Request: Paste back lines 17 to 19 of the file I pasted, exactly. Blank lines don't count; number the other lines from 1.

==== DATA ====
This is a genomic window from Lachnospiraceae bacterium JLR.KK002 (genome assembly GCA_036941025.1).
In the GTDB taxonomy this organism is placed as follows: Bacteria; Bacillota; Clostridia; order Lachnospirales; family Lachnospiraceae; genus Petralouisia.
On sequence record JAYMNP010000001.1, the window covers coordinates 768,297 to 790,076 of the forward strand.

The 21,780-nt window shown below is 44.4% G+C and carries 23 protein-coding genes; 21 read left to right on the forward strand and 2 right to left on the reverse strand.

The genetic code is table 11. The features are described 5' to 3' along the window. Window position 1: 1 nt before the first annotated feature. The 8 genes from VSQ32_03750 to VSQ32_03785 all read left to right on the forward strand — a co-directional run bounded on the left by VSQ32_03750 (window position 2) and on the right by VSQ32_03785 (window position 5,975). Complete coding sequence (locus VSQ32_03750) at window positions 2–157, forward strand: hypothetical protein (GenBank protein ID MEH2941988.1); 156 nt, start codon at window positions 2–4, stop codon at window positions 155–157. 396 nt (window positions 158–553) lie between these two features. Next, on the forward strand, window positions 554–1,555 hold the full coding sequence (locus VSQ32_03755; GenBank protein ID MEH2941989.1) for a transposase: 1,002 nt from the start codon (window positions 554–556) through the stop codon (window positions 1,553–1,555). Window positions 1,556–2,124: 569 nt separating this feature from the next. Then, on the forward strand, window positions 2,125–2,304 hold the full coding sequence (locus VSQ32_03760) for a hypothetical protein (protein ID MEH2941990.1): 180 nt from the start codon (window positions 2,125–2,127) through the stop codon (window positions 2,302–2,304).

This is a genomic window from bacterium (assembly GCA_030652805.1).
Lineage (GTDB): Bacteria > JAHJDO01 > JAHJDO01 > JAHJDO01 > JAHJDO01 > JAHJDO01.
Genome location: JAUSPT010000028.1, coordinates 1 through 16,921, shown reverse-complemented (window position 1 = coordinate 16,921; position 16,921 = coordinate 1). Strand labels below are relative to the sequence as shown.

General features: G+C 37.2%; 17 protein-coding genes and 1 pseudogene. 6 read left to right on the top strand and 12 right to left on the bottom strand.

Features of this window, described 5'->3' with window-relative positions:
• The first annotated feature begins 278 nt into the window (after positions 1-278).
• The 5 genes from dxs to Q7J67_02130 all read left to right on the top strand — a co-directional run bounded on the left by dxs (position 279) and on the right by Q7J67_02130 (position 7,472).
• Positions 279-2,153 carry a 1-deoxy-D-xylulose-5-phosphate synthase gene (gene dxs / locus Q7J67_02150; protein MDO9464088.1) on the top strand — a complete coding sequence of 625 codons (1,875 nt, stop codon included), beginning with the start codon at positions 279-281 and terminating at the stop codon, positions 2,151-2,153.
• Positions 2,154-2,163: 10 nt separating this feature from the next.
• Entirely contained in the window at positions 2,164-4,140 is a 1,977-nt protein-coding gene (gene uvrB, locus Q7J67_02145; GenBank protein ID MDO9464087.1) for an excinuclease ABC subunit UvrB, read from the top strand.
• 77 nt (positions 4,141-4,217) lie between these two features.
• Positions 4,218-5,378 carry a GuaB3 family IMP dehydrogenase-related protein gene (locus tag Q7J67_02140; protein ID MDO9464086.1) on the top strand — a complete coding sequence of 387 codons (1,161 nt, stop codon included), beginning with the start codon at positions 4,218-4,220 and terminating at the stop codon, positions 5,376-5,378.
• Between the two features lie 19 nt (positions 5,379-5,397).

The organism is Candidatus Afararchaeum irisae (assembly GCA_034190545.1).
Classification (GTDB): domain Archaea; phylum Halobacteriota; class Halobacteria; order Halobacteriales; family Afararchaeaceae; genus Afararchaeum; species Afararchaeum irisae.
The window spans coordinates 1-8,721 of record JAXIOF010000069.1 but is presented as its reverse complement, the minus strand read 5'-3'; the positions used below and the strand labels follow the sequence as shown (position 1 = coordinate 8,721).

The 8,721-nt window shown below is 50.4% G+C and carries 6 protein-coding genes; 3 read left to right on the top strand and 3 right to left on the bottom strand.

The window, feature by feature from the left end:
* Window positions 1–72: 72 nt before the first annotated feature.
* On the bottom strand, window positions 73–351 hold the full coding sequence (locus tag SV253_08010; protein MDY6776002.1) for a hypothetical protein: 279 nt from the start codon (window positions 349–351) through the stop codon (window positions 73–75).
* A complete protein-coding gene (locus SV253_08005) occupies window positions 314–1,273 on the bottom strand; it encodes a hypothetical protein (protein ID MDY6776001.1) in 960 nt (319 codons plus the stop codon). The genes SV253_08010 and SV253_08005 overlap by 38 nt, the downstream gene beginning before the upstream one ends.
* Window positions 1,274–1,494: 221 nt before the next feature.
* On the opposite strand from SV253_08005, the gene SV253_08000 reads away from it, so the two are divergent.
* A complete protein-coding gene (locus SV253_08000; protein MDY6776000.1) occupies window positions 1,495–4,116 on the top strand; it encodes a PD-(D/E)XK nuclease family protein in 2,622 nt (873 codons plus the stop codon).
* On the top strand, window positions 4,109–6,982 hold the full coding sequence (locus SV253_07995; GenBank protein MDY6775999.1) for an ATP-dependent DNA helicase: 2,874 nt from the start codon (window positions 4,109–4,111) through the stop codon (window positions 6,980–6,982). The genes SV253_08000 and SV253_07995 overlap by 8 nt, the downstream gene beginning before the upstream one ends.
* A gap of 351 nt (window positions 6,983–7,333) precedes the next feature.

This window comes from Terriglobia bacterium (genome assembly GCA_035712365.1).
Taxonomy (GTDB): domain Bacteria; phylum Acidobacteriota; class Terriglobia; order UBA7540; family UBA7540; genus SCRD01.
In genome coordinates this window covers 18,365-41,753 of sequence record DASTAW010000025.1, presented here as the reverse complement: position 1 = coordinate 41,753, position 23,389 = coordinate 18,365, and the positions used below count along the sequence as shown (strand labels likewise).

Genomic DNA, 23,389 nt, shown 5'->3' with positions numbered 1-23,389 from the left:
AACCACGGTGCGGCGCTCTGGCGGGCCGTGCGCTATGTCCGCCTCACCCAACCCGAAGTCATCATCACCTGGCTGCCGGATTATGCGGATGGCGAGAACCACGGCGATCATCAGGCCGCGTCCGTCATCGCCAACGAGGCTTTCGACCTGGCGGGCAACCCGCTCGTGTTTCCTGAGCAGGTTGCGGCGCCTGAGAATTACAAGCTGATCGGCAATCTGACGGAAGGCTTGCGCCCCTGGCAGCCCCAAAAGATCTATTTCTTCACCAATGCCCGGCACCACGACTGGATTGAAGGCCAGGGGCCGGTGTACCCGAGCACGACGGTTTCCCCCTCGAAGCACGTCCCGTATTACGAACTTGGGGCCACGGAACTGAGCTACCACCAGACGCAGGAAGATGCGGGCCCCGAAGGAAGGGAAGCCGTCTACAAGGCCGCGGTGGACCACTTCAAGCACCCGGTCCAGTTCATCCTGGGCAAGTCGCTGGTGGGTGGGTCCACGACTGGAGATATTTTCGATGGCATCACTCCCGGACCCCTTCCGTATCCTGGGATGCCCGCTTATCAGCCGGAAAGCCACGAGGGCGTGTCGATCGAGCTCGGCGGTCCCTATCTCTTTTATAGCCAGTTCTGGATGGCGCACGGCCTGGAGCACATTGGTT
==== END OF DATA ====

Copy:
• Positions 4,218-5,378 carry a GuaB3 family IMP dehydrogenase-related protein gene (locus tag Q7J67_02140; protein ID MDO9464086.1) on the top strand — a complete coding sequence of 387 codons (1,161 nt, stop codon included), beginning with the start codon at positions 4,218-4,220 and terminating at the stop codon, positions 5,376-5,378.
• Between the two features lie 19 nt (positions 5,379-5,397).

The organism is Candidatus Afararchaeum irisae (assembly GCA_034190545.1).